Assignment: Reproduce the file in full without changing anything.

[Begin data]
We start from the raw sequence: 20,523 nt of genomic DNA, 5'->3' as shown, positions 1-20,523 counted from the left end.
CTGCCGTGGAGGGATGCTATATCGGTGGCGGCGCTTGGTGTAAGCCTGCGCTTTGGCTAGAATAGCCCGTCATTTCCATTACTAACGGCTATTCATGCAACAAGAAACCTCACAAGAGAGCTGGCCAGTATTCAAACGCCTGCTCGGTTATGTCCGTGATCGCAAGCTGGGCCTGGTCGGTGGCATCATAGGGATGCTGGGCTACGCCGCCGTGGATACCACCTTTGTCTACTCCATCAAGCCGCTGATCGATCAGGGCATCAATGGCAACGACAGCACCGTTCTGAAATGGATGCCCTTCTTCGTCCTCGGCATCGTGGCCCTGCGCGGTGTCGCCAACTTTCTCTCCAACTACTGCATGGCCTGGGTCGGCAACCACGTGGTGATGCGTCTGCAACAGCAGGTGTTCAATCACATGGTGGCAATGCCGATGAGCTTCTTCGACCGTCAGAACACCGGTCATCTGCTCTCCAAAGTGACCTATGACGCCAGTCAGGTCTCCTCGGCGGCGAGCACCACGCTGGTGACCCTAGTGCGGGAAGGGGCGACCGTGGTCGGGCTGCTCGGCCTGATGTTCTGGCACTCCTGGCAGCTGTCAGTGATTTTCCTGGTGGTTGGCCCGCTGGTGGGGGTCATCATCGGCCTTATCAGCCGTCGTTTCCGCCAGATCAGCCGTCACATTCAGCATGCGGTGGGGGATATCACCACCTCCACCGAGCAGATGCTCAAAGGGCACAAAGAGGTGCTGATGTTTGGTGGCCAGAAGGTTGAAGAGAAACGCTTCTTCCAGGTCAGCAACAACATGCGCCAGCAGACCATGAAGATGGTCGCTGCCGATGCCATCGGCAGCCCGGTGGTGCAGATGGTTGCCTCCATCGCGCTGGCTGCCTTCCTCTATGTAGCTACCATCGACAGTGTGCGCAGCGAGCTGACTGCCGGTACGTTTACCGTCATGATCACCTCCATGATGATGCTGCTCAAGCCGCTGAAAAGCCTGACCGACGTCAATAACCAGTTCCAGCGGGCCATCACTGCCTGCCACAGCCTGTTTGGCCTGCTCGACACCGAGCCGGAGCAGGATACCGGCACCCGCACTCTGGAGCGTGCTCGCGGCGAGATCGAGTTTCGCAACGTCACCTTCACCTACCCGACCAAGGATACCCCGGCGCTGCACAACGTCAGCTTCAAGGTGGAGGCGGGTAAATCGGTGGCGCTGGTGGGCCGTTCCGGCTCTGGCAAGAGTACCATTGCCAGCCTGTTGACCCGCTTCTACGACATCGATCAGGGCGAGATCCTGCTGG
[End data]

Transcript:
We start from the raw sequence: 20,523 nt of genomic DNA, 5'->3' as shown, positions 1-20,523 counted from the left end.
CTGCCGTGGAGGGATGCTATATCGGTGGCGGCGCTTGGTGTAAGCCTGCGCTTTGGCTAGAATAGCCCGTCATTTCCATTACTAACGGCTATTCATGCAACAAGAAACCTCACAAGAGAGCTGGCCAGTATTCAAACGCCTGCTCGGTTATGTCCGTGATCGCAAGCTGGGCCTGGTCGGTGGCATCATAGGGATGCTGGGCTACGCCGCCGTGGATACCACCTTTGTCTACTCCATCAAGCCGCTGATCGATCAGGGCATCAATGGCAACGACAGCACCGTTCTGAAATGGATGCCCTTCTTCGTCCTCGGCATCGTGGCCCTGCGCGGTGTCGCCAACTTTCTCTCCAACTACTGCATGGCCTGGGTCGGCAACCACGTGGTGATGCGTCTGCAACAGCAGGTGTTCAATCACATGGTGGCAATGCCGATGAGCTTCTTCGACCGTCAGAACACCGGTCATCTGCTCTCCAAAGTGACCTATGACGCCAGTCAGGTCTCCTCGGCGGCGAGCACCACGCTGGTGACCCTAGTGCGGGAAGGGGCGACCGTGGTCGGGCTGCTCGGCCTGATGTTCTGGCACTCCTGGCAGCTGTCAGTGATTTTCCTGGTGGTTGGCCCGCTGGTGGGGGTCATCATCGGCCTTATCAGCCGTCGTTTCCGCCAGATCAGCCGTCACATTCAGCATGCGGTGGGGGATATCACCACCTCCACCGAGCAGATGCTCAAAGGGCACAAAGAGGTGCTGATGTTTGGTGGCCAGAAGGTTGAAGAGAAACGCTTCTTCCAGGTCAGCAACAACATGCGCCAGCAGACCATGAAGATGGTCGCTGCCGATGCCATCGGCAGCCCGGTGGTGCAGATGGTTGCCTCCATCGCGCTGGCTGCCTTCCTCTATGTAGCTACCATCGACAGTGTGCGCAGCGAGCTGACTGCCGGTACGTTTACCGTCATGATCACCTCCATGATGATGCTGCTCAAGCCGCTGAAAAGCCTGACCGACGTCAATAACCAGTTCCAGCGGGCCATCACTGCCTGCCACAGCCTGTTTGGCCTGCTCGACACCGAGCCGGAGCAGGATACCGGCACCCGCACTCTGGAGCGTGCTCGCGGCGAGATCGAGTTTCGCAACGTCACCTTCACCTACCCGACCAAGGATACCCCGGCGCTGCACAACGTCAGCTTCAAGGTGGAGGCGGGTAAATCGGTGGCGCTGGTGGGCCGTTCCGGCTCTGGCAAGAGTACCATTGCCAGCCTGTTGACCCGCTTCTACGACATCGATCAGGGCGAGATCCTGCTGG